You May Like

US Firms Concerned About China's New Cyber Regulations

New rules would require technology companies doing business in financial sector to hand over their source code, adopt Chinese encryption algorithms More

WHO Focus on Ebola Shifts to Ending Outbreak

Focus to be less on building facilities and more on efforts to find infected people, manage their cases, engage with communities and ensure proper burials More

US Scientist Who Conceived of Groundbreaking Laser Technology Dies

Charles Townes, Nobel laureate, laser co-creator paved way for other scientific discoveries: CDs, eye surgery, metal cutters to name a few technologies that rely on lasers More

This forum has been closed.
Comments
     
There are no comments in this forum. Be first and add one

Featured Videos

Your JavaScript is turned off or you have an old version of Adobe's Flash Player. Get the latest Flash player.
Super Bowl Ads Compete for Eyes on TV, Webi
X
January 29, 2015 9:58 AM
Super Bowl Sunday (Feb. 1) is about more than just the NFL's American football championship and big parties to watch the game. Viewers also tune in for the world famous commercials that send Facebook and Twitter abuzz. Daniela Schrier reports on the social media rewards for America’s priciest advertising.
Video

Video Super Bowl Ads Compete for Eyes on TV, Web

Super Bowl Sunday (Feb. 1) is about more than just the NFL's American football championship and big parties to watch the game. Viewers also tune in for the world famous commercials that send Facebook and Twitter abuzz. Daniela Schrier reports on the social media rewards for America’s priciest advertising.
Video

Video Theologians Cast Doubt on Morality of Drone Strikes

In 2006, stirred by photos of U.S. soldiers mistreating Iraqi prisoners, a group of American faith leaders and academics launched the National Religious Campaign Against Torture. It played an important role in getting Congress to investigate, and the president to ban, torture. VOA's Jerome Socolovsky reports.
Video

Video Freedom on Decline Worldwide, Report Says

The state of global freedom declined for the ninth consecutive year in 2014, according to global watchdog Freedom House's annual report released Wednesday. VOA's William Gallo has more.
Video

Video As Ground Shifts, Obama Reviews Middle East Strategy

The death of Saudi Arabia’s king, the collapse of a U.S.-friendly government in Yemen and a problematic relationship with Israel’s leadership are presenting a new set of complications for the Obama administration and its Middle East policy. Not only is the U.S. leader dealing with adversaries in Iran, the Islamic State and al-Qaida, but he is now juggling trouble with traditional allies, as White House correspondent Luis Ramirez reports.
Video

Video MRI Seems to Help Diagnose Prostate Cancer, Preliminary Study Shows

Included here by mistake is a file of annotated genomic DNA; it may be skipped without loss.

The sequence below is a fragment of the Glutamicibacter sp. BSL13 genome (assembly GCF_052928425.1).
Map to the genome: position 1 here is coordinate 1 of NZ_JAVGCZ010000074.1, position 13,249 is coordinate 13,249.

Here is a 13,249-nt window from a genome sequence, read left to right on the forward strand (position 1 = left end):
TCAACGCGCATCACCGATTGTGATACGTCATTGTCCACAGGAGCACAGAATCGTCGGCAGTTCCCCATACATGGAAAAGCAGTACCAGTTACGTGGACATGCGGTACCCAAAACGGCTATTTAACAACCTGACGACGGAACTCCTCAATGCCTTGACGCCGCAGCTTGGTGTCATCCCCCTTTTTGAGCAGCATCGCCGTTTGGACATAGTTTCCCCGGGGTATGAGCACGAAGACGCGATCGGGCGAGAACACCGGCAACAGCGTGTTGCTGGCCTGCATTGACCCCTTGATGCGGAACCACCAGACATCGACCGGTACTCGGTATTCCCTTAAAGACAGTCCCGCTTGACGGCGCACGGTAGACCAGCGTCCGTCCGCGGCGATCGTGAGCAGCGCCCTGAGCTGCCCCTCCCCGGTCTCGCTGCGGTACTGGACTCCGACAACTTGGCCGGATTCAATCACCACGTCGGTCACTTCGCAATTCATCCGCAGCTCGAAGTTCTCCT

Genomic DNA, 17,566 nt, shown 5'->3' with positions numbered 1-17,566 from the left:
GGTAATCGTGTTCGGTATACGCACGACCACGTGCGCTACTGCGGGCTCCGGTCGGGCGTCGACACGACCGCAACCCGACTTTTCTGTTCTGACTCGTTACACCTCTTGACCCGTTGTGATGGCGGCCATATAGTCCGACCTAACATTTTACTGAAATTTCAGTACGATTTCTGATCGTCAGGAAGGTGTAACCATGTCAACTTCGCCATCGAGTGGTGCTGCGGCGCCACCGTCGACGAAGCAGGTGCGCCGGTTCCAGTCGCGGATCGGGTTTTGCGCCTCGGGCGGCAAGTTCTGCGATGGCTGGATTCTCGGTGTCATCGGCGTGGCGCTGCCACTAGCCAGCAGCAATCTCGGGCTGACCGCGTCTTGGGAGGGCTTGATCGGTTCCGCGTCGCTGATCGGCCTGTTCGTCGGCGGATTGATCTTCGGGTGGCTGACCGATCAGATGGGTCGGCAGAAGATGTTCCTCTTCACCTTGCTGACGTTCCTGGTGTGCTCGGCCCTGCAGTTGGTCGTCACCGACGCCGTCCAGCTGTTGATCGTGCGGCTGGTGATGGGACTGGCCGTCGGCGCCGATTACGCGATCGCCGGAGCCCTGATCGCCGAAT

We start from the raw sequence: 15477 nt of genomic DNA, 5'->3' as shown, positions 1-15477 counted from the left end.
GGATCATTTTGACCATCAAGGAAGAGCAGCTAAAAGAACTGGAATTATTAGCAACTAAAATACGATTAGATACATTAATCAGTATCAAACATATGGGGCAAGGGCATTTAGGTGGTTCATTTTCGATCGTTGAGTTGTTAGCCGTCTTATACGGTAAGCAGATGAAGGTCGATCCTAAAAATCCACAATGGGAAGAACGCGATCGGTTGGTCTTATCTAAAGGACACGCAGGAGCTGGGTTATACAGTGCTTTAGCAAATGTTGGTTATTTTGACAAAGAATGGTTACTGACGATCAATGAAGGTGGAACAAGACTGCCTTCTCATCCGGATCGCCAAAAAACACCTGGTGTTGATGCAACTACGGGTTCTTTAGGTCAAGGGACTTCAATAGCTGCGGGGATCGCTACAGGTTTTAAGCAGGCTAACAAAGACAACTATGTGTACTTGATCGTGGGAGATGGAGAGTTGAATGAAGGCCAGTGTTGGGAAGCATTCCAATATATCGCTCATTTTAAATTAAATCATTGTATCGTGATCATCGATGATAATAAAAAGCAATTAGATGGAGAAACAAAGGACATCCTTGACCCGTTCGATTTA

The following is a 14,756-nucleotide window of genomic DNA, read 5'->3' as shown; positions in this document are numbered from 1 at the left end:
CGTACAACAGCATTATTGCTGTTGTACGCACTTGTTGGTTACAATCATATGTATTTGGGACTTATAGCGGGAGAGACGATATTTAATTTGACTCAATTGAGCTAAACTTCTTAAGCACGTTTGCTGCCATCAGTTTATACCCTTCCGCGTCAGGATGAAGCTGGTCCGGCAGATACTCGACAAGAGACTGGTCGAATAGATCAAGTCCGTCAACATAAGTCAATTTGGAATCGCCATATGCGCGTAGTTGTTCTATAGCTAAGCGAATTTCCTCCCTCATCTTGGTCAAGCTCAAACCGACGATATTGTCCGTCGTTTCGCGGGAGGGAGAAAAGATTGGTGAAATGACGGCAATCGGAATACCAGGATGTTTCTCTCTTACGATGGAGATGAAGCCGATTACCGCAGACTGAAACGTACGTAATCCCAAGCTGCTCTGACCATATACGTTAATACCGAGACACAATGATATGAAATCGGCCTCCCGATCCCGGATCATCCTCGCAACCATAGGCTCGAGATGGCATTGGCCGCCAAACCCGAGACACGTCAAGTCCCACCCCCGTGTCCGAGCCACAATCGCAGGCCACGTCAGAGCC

Just as with mammography used to detect breast cancer, there's a lot of controversy about tests used to diagnose prostate cancer. Fortunately, a new study shows doctors may now have a more reliable way to diagnose prostate cancer for high risk patients. More from VOA's Carol Pearson.
Video

Video Smartphones About to Make Leap, Carry Basic Senses

Long-distance communication contains mostly sounds and pictures - for now. But scientists in Britain say they are close to creating additions for our smartphones that will make it possible to send taste, smell and even a basic touch. VOA’s George Putic reports.
Video

Video NASA Monitors Earth’s Vital Signs From Space

The U.S. space agency, NASA, is wrapping up its busiest 12-month period in more than a decade, with three missions launched in 2014 and two this month, one in early January and the fifth scheduled for January 29. As VOA’s Rosanne Skirble reports, the instruments being lifted into orbit are focused on Earth’s vital life support systems and how they are responding to a warmer planet.
Video

Video Saved By a Mistake - an Auschwitz Survivor's Story

Dagmar Lieblova was 14 when she arrived at Auschwitz in December 1943, along with her entire Czech Jewish family. All of them were to die there, but she was able to leave after several months due to a bureaucratic mix-up which saved her life. Now 85, with three children and six grandchildren, she says she has a feeling of victory. This report by Ahmad Wadiei and Farin Assemi, of RFE/RL's Radio Farda is narrated by RFE’s Raymond Furlong.

Circumventing Censorship

An Internet Primer for Healthy Web Habits

As surveillance and censoring technologies advance, so, too, do new tools for your computer or mobile device that help protect your privacy and break through Internet censorship.
More

All About America

AppleAndroid